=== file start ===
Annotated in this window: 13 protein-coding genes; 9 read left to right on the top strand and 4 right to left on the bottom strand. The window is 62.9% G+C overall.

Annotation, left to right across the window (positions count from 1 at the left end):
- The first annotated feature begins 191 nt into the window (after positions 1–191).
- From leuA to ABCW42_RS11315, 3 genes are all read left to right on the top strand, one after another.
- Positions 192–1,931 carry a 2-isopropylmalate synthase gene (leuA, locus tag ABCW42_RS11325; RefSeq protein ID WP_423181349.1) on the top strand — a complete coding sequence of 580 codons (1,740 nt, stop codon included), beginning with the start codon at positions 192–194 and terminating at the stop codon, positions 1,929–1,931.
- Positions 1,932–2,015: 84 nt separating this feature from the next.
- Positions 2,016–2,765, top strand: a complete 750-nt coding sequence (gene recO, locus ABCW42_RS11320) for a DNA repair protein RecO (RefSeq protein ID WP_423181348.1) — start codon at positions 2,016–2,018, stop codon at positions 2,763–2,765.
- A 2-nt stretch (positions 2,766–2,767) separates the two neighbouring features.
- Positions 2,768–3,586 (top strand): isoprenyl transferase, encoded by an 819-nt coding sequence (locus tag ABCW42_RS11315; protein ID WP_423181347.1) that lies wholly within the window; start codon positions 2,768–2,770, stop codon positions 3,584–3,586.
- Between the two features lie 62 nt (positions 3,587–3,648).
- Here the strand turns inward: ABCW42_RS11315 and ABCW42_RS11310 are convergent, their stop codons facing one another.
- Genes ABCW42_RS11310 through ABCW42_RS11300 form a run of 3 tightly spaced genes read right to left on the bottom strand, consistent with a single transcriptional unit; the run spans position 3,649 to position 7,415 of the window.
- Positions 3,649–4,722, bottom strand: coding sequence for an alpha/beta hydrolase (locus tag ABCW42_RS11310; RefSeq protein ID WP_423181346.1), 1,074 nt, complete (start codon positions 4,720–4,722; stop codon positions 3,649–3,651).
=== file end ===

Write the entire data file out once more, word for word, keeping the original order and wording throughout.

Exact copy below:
Annotated in this window: 13 protein-coding genes; 9 read left to right on the top strand and 4 right to left on the bottom strand. The window is 62.9% G+C overall.

Annotation, left to right across the window (positions count from 1 at the left end):
- The first annotated feature begins 191 nt into the window (after positions 1–191).
- From leuA to ABCW42_RS11315, 3 genes are all read left to right on the top strand, one after another.
- Positions 192–1,931 carry a 2-isopropylmalate synthase gene (leuA, locus tag ABCW42_RS11325; RefSeq protein ID WP_423181349.1) on the top strand — a complete coding sequence of 580 codons (1,740 nt, stop codon included), beginning with the start codon at positions 192–194 and terminating at the stop codon, positions 1,929–1,931.
- Positions 1,932–2,015: 84 nt separating this feature from the next.
- Positions 2,016–2,765, top strand: a complete 750-nt coding sequence (gene recO, locus ABCW42_RS11320) for a DNA repair protein RecO (RefSeq protein ID WP_423181348.1) — start codon at positions 2,016–2,018, stop codon at positions 2,763–2,765.
- A 2-nt stretch (positions 2,766–2,767) separates the two neighbouring features.
- Positions 2,768–3,586 (top strand): isoprenyl transferase, encoded by an 819-nt coding sequence (locus tag ABCW42_RS11315; protein ID WP_423181347.1) that lies wholly within the window; start codon positions 2,768–2,770, stop codon positions 3,584–3,586.
- Between the two features lie 62 nt (positions 3,587–3,648).
- Here the strand turns inward: ABCW42_RS11315 and ABCW42_RS11310 are convergent, their stop codons facing one another.
- Genes ABCW42_RS11310 through ABCW42_RS11300 form a run of 3 tightly spaced genes read right to left on the bottom strand, consistent with a single transcriptional unit; the run spans position 3,649 to position 7,415 of the window.
- Positions 3,649–4,722, bottom strand: coding sequence for an alpha/beta hydrolase (locus tag ABCW42_RS11310; RefSeq protein ID WP_423181346.1), 1,074 nt, complete (start codon positions 4,720–4,722; stop codon positions 3,649–3,651).